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Oculus Rift Consumer Beta (ECV7) tested, receives nothing but praise

Some very lucky person has tested out the Consumer Beta (ECV7) of the Oculus Rift, walking away from it with nothing but a smile

By Anthony Garreffa on Dec 29, 2015 09:30 pm CST - 3 mins, 45 secs reading time

With two Development Kits under their belt, Oculus is close to the Consumer Version of the Oculus Rift - coming in early 2016. Well, 'Chaoss86' has posted on the Oculus reddit, saying that he has tried out the Oculus Rift Consumer Beta (ECV7) headset - and had lots of positive things to say in his analysis of the headset.

Oculus Rift Consumer Beta (ECV7) tested, receives nothing but praise |

When it comes to the screen inside of the Rift, the DK1 and DK2 had a very visible 'screen door' effect - but with the Consumer Beta (ECV7) headset "there is no pixel pattern of 'screen door' effect", according to Chaoss86. He added that the field of view is "considerably wider than the DK2" headset, adding that while the vertical field of view is "shorter at the top edge", it's "significantly wider horizontally".

Chaoss86 noted that the headset "rests very comfortably" on the head, with the front faceplate capable of moving away, and it's replaceable. This is a big deal, as Chaoss86 notes that "there was no issue with lenses fogging up", and that the Rift is "very light and feels very well built, the "material" seems to be made of some sort of dirt/water retardent and does not get dirty and it does NOT collect dandruff or other dirt".

One of the big notes on the Consumer Beta of the Rift is that it has a "working IPD slider", with Chaoss86 adding "OMG it is an absolute godsend, even if your IPD 'fits' with a standard, some games and experiences do not and this allows a quick 'scale' adjustment so you can get things to feel the right scale for each demo. You honestly don't know what your missing until you try it!"

An issue with the Oculus Rift DK2 unit is that the tracking unit is useless as soon as the camera can't pick the headset up, so you could get clipping issues. Thankfully, it seems this is fixed, with Chaoss86 adding "The field of view of the camera is very wide, (greater than 90 degrees!) and has a good range of movement. It did not loose tracking and the camera itself felt well built and solid (the base was quite heavy so it won't tip over if knocked) It works which ever way your facing so standing experiences are now possible. I could get on the floor and duck under desks etc in VR and never lost tracking, this was amazing!"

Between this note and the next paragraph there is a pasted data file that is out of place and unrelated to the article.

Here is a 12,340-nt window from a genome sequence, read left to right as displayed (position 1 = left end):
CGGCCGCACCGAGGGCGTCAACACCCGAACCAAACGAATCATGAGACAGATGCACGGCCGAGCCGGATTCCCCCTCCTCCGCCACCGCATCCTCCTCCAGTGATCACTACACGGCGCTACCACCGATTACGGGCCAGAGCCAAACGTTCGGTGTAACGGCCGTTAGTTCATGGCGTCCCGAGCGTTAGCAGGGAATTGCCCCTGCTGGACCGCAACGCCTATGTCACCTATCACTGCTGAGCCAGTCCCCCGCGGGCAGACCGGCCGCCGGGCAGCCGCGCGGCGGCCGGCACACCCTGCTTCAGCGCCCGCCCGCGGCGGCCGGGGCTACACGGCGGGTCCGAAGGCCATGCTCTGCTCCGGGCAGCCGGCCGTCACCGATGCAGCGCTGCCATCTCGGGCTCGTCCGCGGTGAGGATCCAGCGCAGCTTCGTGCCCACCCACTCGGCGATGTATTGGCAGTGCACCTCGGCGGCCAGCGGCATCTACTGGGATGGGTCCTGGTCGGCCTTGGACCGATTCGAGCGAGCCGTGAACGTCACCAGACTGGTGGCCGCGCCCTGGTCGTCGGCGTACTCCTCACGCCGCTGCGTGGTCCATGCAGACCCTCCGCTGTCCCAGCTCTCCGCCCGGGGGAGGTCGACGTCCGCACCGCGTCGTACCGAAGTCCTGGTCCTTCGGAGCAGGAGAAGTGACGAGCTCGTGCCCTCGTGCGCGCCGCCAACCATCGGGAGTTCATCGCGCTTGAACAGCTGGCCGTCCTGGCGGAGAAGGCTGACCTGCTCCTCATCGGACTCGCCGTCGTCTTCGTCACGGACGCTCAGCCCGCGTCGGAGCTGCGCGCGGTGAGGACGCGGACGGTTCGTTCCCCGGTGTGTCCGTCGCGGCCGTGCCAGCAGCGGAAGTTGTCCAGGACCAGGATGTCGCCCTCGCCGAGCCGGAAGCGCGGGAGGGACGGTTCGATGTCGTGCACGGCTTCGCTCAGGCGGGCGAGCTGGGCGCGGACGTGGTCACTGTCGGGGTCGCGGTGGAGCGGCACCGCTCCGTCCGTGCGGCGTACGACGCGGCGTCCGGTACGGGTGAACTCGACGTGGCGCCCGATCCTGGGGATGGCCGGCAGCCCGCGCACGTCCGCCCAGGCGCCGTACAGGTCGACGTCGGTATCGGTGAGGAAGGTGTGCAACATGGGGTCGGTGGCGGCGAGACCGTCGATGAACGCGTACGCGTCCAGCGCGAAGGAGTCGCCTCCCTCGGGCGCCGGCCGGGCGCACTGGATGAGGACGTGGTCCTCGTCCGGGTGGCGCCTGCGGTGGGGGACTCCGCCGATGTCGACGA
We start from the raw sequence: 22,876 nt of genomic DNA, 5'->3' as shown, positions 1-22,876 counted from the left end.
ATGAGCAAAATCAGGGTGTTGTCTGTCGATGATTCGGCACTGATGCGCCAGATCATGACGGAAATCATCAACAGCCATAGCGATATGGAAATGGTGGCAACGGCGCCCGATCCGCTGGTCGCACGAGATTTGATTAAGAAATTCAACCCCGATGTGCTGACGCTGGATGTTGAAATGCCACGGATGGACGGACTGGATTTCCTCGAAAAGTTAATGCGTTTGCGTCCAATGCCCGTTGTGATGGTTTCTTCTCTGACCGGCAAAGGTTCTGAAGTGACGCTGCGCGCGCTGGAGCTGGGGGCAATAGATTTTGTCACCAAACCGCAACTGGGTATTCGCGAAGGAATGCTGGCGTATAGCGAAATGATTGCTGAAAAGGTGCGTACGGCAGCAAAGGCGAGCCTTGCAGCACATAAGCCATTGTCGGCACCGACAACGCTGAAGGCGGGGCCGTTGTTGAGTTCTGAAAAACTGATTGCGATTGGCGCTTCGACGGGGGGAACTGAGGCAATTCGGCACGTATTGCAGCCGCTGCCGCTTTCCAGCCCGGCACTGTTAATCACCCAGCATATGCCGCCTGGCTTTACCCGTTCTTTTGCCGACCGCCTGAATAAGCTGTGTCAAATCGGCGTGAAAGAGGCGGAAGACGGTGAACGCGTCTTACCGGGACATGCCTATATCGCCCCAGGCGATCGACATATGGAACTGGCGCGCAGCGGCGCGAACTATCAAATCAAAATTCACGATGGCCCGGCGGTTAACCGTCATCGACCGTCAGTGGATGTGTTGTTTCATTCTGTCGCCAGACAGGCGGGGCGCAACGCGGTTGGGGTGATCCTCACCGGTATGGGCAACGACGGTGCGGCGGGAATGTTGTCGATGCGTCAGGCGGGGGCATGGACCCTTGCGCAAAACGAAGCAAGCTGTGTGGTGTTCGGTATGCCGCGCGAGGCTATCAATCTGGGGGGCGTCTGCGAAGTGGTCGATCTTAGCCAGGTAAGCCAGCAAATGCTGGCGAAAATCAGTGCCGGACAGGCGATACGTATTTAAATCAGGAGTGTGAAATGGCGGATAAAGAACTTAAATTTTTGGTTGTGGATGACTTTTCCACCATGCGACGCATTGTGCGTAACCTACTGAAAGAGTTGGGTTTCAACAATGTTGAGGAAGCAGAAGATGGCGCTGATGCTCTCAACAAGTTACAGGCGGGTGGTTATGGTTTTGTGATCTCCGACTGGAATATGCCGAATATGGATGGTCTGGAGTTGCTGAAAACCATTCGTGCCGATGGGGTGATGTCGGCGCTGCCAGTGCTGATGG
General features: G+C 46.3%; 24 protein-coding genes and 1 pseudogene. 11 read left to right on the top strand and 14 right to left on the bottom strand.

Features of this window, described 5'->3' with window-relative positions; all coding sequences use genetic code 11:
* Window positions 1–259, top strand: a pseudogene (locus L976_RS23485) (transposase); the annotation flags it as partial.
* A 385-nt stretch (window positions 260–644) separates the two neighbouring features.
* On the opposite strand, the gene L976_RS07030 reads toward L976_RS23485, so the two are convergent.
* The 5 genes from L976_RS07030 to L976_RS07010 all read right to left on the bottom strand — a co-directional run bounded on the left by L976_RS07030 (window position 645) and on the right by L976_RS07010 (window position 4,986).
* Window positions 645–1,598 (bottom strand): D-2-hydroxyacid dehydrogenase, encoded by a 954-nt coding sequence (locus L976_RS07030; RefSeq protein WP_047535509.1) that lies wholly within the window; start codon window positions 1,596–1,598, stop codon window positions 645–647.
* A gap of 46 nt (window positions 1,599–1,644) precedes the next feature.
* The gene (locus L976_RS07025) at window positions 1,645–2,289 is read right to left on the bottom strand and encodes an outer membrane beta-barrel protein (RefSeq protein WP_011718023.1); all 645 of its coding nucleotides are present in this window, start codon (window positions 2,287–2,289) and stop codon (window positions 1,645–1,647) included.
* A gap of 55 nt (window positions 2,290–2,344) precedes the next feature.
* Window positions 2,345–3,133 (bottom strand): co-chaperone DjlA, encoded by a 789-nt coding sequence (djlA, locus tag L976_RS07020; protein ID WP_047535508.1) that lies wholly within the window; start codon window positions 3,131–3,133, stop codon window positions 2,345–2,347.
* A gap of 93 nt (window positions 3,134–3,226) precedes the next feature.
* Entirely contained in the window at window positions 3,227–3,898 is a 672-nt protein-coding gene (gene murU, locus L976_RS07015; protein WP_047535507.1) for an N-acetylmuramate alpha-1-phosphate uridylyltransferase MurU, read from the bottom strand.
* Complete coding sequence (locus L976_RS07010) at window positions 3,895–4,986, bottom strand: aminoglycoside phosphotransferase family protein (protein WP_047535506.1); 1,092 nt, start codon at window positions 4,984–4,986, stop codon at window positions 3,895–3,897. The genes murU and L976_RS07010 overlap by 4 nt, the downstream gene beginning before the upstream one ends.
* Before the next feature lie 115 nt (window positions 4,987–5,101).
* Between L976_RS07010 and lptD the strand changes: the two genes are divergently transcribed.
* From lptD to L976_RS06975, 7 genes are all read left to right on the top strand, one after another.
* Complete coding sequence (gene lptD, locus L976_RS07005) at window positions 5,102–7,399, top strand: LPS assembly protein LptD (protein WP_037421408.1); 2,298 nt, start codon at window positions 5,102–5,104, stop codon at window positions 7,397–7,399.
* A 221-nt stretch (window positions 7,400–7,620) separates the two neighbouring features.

Now remember, the Consumer Version of the Oculus Rift will feature headphones, with the notes on the Consumer Beta of the Rift having Chaoss86 "surprised by the built-in cans. They go loud and if you think you will be able to hear your friends laughing at you think again, when 'off' you can hear everything but when on and in a demo they seem to block out sound. I don't know what sort of whichcraft was invoked to make that happen but it works very well. The sound quality is far better than expected and they cover a good range". A note from here, is that Chaoss86 adds that they "put my Corsair overhear gaming headset to shame. You will most likely not need to (or be able to afford) a better set of cans that cover such a large range, Voices really come out naturally which is something many speakers or cans don't do well".

Wrapping up, Chaoss86 said: "there are no more issues, the headset is better in almost every way! We have a great year coming for VR and if this is the quality of the "first gen" headsets then we have nothing to worry about in terms of quality!"

This has me excited, as it looks like Oculus has done countless improvements to the Rift - where I'm hoping to test it out and get some hands- and eyes-on with the new Rift at the 2016 Consumer Electronics Show next week.

Anthony Garreffa

ABOUT THE AUTHOR - Anthony Garreffa

Anthony is a long time PC enthusiast with a passion of hate for games to be built around consoles. With FPS gaming since the pre-Quake days, where you were insulted if you used a mouse to aim, he has been addicted to gaming and hardware ever since. Working in IT retail for 10 years gave him great experience with high-end, custom-built PCs. His addiction to GPU technology is unwavering, and with next-gen NVIDIA GPUs about to launch alongside 4K 144Hz HDR G-Sync gaming monitors and BFGDs (65-inch 4K 120Hz HDR G-Sync TVs) there has never been a time to be more excited about technology.


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